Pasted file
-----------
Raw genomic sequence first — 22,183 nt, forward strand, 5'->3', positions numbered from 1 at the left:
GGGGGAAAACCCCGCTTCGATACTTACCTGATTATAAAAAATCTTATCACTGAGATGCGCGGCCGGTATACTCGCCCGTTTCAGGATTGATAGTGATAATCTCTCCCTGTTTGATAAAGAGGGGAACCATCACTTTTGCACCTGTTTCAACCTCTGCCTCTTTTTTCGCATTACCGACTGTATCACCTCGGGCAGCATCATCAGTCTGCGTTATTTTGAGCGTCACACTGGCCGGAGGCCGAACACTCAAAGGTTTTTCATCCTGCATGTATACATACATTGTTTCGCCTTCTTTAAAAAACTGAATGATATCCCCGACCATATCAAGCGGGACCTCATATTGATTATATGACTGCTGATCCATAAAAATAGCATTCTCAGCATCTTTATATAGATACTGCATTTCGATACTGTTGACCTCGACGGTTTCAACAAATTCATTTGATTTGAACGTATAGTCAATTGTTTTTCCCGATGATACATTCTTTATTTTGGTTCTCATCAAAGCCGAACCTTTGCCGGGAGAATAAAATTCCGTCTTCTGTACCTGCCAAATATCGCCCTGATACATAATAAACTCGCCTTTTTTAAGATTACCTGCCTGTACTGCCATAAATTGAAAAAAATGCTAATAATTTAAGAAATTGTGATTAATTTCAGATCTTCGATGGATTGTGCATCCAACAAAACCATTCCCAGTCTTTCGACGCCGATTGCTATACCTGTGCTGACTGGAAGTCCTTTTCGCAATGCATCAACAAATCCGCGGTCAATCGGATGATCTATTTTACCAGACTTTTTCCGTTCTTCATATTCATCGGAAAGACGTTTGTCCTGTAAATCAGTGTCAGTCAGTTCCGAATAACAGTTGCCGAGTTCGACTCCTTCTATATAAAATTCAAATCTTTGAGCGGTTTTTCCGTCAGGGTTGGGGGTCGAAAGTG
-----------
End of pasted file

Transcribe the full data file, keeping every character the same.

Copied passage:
Raw genomic sequence first — 22,183 nt, forward strand, 5'->3', positions numbered from 1 at the left:
GGGGGAAAACCCCGCTTCGATACTTACCTGATTATAAAAAATCTTATCACTGAGATGCGCGGCCGGTATACTCGCCCGTTTCAGGATTGATAGTGATAATCTCTCCCTGTTTGATAAAGAGGGGAACCATCACTTTTGCACCTGTTTCAACCTCTGCCTCTTTTTTCGCATTACCGACTGTATCACCTCGGGCAGCATCATCAGTCTGCGTTATTTTGAGCGTCACACTGGCCGGAGGCCGAACACTCAAAGGTTTTTCATCCTGCATGTATACATACATTGTTTCGCCTTCTTTAAAAAACTGAATGATATCCCCGACCATATCAAGCGGGACCTCATATTGATTATATGACTGCTGATCCATAAAAATAGCATTCTCAGCATCTTTATATAGATACTGCATTTCGATACTGTTGACCTCGACGGTTTCAACAAATTCATTTGATTTGAACGTATAGTCAATTGTTTTTCCCGATGATACATTCTTTATTTTGGTTCTCATCAAAGCCGAACCTTTGCCGGGAGAATAAAATTCCGTCTTCTGTACCTGCCAAATATCGCCCTGATACATAATAAACTCGCCTTTTTTAAGATTACCTGCCTGTACTGCCATAAATTGAAAAAAATGCTAATAATTTAAGAAATTGTGATTAATTTCAGATCTTCGATGGATTGTGCATCCAACAAAACCATTCCCAGTCTTTCGACGCCGATTGCTATACCTGTGCTGACTGGAAGTCCTTTTCGCAATGCATCAACAAATCCGCGGTCAATCGGATGATCTATTTTACCAGACTTTTTCCGTTCTTCATATTCATCGGAAAGACGTTTGTCCTGTAAATCAGTGTCAGTCAGTTCCGAATAACAGTTGCCGAGTTCGACTCCTTCTATATAAAATTCAAATCTTTGAGCGGTTTTTCCGTCAGGGTTGGGGGTCGAAAGTG